In Oxford, no two phrases seem more entangled than “scandal” and “the Oxford Union”. The controversies are seemingly endless. From the words and actions of individual Committee members, to the speakers, to electoral schemes and plots, a barrage of disgrace regularly features on student (and sometimes national) journalism. I was on the Union’s committee, something I’ve been embarrassed and ashamed of at times; but with a year of reflections (and recovery), it’s clear that being problematic doesn’t need to be endemic to the Oxford Union (just look at its Cambridge counterpart).
Rather, problems exist because of 1) clear structural issues, 2) a lack of sustained willingness by enough people on the Union’s many Committees to make real change, and 3) limited but ever-present opposition from members AND paid adult members of staff, who fight efforts to instigate change through manipulations of the Society’s 259 page-long rules document. With the first-ever second-round election for President, this might be a real opportunity for long term differences to be made and for those with the power to make changes to sit up and listen.
It would be easy to rattle off endless criticisms; instead, I want to suggest actionable changes which upcoming Officers and Committee Members could make to begin scourging the Union of its deep-rooted toxicity.
A note on how elections work: the most traditional path through the Union is Secretary’s Committee, to Standing Committee (TSC), to Officership (Librarian, Treasurer, Secretary), to Presidency. People tend to run on slates with the same people every term, with surprisingly little “swapping” of sides. Officers-elect (Lib-elect and Treas-elect) manage the slates of the candidates running for president the following term, to allow them to “inherit” candidates. This reinforces a two-camp system. Librarians and Treasurers often fall out immediately after election, unless one of them isn’t running. People occasionally switch from the “elected” side of committee “appointed” side (chosen by the President for jobs such as press, sponsorship etc) or vice versa, but that’s rare.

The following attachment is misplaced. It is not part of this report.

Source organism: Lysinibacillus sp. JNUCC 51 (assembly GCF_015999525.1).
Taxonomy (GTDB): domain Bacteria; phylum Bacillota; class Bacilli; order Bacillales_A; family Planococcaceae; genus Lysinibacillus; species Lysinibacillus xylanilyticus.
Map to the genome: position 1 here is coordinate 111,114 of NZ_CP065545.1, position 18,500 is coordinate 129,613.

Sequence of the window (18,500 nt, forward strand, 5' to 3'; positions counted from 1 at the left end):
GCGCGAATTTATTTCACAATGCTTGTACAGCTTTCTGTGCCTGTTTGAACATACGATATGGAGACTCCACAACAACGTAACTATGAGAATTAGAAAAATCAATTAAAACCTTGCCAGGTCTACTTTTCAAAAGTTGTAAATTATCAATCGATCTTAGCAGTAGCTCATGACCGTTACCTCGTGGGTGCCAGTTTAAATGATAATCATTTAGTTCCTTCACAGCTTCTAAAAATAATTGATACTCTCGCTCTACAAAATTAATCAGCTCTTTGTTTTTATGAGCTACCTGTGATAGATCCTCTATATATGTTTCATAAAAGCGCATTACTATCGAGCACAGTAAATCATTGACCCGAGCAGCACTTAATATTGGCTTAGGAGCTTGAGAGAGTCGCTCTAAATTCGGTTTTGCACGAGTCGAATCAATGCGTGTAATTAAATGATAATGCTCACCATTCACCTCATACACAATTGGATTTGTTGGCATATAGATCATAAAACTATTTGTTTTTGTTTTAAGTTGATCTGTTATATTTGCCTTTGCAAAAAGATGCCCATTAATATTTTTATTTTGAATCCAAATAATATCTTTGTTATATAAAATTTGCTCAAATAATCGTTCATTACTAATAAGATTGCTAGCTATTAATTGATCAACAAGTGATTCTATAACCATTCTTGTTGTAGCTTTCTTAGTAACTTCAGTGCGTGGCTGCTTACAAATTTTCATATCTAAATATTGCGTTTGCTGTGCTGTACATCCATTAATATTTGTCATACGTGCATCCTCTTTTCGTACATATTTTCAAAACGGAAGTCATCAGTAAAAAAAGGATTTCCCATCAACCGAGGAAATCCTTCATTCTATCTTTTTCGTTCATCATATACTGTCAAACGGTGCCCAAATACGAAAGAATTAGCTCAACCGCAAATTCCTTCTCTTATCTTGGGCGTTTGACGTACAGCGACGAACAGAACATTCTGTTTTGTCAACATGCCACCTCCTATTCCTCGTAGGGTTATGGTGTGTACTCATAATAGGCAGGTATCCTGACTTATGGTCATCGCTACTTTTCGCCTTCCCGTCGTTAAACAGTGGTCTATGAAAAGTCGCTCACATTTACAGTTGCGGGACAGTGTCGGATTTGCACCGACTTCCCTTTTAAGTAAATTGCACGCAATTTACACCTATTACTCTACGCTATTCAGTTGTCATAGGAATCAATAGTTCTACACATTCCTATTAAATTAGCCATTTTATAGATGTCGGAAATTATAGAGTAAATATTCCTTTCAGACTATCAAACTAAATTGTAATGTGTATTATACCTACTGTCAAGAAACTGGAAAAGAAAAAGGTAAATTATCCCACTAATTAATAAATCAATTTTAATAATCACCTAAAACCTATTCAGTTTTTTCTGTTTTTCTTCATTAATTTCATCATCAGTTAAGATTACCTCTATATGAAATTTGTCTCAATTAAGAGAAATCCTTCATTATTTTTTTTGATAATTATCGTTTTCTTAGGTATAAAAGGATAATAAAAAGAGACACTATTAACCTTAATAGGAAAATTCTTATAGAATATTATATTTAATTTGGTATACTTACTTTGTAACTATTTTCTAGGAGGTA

Secretary’s Committee – where it all starts
When you run for the Union, a mindset of good and bad starts from the first day you are “coffee-d” to run for Secretary’s Committee. The role of this committee is essentially doing the unpleasant groundwork: during election, you are made to hack just about every person you know in Oxford (and any alumnae if you’re lucky), and during term-time you move chairs for events. Not only are “seccies” used as electoral cannon-fodder, they are often very uninformed of their slate’s plans and movements, and become quickly tarnished with the “dirty” image the Union often has.
Having run for, been, and worked with seccies, I can promise this Committee is useless. Replacing it with 11 extra “Logistics and Invitations” officers would allow those keen to get involved an election free view of the Union, and converting these to Appointed Positions (I’ll come on to how appointments should be made later) would massively curtail the reach of hacking. It would also mean those getting involved actually want to; they aren’t involved as a favour to a friend, or because they promised too early and now feel unable to back down. Further, those on committee can make friends without being split into a mindset of them vs us (formed by the slate you ran on) from day 1.
Elections – a self-perpetuating culture of toxicity, rooted in electoral structure
Elections also need extensive reformation. Officer and TSC elections need to be on different weeks, electoral alliances (slates) should be banned, and private “hack” messages should be banned. By holding elections for “lower” positions earlier, TSC candidates wouldn’t have to pledge themselves so blindly to Officers, and rather than elections being determined by who found the best candidates for their slate, or met the most people at Bridge and P&P, they would favour genuine suitability and experience. With manifestos more important than endless hacking, committee members would be encouraged to work harder and thus produce a more exciting termcard, with diversity of ideas, speakers, and events.